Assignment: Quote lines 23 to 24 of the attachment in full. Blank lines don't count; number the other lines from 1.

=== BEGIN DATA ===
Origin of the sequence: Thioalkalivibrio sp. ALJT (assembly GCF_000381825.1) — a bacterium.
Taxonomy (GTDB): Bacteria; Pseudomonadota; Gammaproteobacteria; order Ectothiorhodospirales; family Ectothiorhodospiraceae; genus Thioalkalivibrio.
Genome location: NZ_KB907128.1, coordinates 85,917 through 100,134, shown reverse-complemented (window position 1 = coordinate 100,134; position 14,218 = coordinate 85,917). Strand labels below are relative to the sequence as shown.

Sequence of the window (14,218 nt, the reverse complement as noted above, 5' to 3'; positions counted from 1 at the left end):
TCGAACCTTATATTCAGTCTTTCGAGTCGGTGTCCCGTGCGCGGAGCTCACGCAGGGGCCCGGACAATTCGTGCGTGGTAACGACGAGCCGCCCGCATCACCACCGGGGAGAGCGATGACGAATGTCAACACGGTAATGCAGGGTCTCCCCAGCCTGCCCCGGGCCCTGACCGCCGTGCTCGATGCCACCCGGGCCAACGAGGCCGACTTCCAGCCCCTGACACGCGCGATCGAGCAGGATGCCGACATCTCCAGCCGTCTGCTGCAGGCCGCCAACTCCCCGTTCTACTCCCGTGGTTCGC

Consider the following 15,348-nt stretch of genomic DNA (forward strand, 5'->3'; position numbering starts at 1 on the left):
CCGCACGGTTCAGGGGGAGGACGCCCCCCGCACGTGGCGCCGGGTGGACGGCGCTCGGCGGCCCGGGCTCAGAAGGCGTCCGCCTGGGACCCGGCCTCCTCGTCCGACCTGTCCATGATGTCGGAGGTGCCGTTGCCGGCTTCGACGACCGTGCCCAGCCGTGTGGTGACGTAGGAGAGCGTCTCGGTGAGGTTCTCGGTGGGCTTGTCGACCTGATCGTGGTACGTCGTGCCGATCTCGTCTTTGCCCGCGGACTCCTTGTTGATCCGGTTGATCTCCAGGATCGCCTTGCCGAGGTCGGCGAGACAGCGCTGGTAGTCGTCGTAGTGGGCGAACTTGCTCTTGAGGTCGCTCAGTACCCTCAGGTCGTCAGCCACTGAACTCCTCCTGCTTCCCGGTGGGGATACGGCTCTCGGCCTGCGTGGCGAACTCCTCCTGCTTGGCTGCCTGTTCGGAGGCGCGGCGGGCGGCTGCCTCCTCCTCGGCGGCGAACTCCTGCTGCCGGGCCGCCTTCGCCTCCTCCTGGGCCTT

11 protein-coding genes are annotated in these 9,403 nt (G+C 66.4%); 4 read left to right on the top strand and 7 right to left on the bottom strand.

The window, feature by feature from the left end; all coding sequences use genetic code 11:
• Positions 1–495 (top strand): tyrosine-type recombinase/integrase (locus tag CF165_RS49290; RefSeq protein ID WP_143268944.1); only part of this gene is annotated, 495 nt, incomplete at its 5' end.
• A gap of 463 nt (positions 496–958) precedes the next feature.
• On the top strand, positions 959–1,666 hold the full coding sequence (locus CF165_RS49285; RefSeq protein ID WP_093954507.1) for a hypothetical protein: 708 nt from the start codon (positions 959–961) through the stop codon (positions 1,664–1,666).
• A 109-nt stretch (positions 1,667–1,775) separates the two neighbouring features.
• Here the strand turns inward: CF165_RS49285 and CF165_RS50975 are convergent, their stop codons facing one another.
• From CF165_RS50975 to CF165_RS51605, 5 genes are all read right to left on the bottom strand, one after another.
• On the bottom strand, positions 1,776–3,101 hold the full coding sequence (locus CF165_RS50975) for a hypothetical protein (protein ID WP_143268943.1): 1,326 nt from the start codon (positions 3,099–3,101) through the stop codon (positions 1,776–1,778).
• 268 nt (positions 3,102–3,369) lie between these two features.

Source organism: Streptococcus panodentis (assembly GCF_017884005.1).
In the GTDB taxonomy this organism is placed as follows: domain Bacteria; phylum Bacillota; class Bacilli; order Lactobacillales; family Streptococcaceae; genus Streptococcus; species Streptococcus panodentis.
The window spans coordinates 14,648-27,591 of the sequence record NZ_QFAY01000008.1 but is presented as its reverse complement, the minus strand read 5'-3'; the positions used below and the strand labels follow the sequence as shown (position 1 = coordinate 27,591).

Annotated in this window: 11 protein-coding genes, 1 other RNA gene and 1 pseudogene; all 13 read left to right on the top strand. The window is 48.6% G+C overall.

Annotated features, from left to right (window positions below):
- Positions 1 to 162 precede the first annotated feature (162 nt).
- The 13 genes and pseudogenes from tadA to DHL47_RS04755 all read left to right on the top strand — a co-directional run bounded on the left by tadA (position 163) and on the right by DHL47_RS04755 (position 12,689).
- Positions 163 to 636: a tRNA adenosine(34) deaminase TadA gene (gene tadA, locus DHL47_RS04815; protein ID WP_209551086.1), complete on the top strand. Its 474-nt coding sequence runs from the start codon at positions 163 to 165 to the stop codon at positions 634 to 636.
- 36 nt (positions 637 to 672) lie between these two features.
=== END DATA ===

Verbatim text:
- Positions 1 to 162 precede the first annotated feature (162 nt).
- The 13 genes and pseudogenes from tadA to DHL47_RS04755 all read left to right on the top strand — a co-directional run bounded on the left by tadA (position 163) and on the right by DHL47_RS04755 (position 12,689).